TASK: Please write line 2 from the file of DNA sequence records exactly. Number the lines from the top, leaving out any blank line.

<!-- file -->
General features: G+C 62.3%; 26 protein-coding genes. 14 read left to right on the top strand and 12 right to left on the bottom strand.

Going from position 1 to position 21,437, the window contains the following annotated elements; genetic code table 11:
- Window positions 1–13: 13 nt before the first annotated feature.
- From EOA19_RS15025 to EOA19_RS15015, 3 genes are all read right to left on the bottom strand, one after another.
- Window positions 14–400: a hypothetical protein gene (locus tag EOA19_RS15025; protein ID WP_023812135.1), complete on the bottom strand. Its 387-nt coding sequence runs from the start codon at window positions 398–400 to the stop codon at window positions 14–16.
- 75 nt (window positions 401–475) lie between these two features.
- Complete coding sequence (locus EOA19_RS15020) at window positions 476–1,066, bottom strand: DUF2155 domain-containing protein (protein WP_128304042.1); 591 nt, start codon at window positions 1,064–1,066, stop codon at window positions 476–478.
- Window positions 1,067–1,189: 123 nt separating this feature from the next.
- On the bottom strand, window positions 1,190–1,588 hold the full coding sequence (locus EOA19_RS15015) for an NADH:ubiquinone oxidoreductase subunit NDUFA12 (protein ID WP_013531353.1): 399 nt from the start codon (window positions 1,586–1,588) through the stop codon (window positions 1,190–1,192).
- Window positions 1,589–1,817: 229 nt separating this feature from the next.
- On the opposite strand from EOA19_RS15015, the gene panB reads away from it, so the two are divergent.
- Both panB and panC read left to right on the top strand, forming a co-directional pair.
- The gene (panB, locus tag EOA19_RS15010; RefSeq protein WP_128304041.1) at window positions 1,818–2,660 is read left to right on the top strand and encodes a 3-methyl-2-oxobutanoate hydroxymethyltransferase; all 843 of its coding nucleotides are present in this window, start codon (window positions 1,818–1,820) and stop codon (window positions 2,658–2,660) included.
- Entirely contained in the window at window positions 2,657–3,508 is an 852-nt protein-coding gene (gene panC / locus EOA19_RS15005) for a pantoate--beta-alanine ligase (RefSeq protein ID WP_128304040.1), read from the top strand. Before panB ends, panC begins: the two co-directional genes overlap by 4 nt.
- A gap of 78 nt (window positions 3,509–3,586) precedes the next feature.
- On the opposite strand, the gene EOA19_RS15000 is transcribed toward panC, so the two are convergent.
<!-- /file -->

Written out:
Going from position 1 to position 21,437, the window contains the following annotated elements; genetic code table 11: